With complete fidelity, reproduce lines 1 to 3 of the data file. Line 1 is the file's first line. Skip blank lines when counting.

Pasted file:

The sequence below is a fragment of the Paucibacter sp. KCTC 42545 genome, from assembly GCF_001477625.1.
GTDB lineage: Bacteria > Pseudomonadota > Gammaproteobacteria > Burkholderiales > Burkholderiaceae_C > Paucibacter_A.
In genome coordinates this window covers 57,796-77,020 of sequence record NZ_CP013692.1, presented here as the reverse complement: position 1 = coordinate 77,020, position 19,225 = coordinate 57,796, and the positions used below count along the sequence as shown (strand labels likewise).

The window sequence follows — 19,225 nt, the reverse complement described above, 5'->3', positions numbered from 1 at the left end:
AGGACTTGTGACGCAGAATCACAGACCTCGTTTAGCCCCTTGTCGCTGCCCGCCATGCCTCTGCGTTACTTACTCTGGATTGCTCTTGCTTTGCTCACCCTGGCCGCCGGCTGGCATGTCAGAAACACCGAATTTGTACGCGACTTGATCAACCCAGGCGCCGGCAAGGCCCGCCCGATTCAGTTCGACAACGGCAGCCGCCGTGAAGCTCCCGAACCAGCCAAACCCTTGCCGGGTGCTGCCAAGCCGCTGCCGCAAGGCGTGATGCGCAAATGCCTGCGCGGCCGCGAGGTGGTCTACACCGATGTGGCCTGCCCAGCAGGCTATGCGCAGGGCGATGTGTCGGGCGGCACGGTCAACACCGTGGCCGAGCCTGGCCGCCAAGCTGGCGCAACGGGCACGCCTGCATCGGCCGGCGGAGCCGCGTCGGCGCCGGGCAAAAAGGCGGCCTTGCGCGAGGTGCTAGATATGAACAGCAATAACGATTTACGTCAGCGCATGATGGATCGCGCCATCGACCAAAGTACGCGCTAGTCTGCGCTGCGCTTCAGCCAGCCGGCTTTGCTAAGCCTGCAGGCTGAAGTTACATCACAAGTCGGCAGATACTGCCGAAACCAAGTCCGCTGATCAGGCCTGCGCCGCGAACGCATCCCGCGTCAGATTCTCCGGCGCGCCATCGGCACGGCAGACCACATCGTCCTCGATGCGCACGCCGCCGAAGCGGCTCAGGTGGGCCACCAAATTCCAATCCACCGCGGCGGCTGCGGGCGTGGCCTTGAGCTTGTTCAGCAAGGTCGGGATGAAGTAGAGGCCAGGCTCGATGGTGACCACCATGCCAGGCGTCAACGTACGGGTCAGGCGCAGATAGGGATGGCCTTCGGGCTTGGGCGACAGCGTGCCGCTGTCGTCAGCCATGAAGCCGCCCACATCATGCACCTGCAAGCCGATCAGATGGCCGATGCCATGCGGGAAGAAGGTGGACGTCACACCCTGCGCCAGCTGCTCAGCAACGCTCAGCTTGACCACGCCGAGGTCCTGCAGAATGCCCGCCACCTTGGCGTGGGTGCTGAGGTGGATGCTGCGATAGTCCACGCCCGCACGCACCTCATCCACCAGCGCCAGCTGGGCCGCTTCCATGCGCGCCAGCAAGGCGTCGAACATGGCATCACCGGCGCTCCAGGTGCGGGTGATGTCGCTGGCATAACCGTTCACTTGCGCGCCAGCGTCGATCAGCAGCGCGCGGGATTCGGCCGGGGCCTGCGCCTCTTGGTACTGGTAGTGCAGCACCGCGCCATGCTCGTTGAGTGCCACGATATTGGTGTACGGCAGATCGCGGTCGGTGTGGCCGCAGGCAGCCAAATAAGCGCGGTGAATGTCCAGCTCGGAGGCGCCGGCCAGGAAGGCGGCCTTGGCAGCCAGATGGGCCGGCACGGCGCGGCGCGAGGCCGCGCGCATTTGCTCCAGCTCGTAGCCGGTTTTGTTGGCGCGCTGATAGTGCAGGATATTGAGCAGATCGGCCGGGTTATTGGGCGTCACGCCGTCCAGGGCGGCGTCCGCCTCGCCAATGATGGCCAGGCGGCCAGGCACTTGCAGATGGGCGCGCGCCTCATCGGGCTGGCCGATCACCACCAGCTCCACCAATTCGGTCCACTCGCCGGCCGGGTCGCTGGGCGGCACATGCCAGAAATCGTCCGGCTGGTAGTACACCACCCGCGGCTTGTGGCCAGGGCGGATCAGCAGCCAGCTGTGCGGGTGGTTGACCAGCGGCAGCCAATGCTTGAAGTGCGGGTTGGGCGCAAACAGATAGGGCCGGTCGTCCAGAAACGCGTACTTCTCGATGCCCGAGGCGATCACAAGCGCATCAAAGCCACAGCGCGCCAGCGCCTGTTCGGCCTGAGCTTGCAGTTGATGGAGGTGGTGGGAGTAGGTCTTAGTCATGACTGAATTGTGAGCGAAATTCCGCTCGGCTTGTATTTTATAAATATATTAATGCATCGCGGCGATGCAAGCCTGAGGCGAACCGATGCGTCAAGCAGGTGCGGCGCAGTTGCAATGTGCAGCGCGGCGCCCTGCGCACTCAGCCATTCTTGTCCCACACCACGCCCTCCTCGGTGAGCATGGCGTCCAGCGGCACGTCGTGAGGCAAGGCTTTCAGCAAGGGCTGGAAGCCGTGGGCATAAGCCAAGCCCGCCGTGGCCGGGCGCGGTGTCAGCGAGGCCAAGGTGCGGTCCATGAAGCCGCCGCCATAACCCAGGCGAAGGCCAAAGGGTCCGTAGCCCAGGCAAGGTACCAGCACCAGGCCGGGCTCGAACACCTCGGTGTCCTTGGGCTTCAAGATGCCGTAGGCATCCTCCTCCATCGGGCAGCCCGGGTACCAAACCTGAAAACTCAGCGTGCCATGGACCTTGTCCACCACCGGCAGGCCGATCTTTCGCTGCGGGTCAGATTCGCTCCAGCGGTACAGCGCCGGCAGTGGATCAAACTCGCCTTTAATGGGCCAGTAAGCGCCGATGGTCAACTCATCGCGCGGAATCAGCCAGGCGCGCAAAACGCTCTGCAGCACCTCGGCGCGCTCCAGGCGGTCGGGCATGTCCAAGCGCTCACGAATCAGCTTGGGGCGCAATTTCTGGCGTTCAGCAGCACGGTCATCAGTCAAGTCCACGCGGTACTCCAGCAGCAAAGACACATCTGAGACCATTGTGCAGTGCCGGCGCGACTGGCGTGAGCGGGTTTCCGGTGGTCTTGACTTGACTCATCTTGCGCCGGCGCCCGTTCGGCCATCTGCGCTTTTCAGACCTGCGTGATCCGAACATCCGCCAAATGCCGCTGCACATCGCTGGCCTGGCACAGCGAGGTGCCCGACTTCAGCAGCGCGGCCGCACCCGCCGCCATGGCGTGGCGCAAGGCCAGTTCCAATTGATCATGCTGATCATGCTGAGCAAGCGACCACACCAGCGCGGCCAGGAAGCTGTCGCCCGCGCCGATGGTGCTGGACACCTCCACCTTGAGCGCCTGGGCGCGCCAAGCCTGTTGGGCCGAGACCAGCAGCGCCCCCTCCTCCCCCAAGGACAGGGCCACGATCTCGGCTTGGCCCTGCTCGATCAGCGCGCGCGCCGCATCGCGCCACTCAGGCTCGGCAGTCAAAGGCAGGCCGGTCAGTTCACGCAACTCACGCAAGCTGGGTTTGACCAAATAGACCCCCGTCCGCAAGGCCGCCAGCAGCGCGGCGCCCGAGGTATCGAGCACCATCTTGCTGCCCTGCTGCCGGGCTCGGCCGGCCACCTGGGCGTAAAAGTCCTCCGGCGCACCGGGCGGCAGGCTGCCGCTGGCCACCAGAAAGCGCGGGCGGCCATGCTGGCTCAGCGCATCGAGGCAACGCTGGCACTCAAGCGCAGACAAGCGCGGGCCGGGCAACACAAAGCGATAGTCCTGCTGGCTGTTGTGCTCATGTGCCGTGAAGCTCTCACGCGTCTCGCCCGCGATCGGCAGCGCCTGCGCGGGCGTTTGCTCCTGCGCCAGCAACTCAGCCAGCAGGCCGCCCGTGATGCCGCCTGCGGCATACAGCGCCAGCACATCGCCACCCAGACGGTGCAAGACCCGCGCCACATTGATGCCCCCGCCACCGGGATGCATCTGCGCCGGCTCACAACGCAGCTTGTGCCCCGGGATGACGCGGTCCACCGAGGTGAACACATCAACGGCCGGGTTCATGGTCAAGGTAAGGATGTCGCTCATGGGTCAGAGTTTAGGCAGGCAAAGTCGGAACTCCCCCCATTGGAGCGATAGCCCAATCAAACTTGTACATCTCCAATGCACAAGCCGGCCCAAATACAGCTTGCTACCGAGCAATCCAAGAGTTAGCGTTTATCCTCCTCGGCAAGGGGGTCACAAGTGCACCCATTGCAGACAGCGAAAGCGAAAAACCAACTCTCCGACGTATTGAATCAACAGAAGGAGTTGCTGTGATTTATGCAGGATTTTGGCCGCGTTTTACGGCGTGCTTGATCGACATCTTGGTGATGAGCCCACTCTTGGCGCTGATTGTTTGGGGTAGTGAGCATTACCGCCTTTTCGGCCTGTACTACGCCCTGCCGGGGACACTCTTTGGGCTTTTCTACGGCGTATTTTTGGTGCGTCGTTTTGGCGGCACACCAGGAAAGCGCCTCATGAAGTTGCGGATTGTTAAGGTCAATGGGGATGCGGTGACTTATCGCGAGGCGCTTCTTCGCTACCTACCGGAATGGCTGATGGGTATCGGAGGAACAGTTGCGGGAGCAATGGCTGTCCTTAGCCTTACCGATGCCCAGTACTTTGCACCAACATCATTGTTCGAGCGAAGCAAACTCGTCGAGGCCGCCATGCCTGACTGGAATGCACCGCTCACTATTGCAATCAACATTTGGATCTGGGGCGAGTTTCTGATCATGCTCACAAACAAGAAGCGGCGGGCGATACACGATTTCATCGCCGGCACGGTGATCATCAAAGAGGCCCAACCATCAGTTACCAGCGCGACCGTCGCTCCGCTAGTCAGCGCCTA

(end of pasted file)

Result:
The sequence below is a fragment of the Paucibacter sp. KCTC 42545 genome, from assembly GCF_001477625.1.
GTDB lineage: Bacteria > Pseudomonadota > Gammaproteobacteria > Burkholderiales > Burkholderiaceae_C > Paucibacter_A.
In genome coordinates this window covers 57,796-77,020 of sequence record NZ_CP013692.1, presented here as the reverse complement: position 1 = coordinate 77,020, position 19,225 = coordinate 57,796, and the positions used below count along the sequence as shown (strand labels likewise).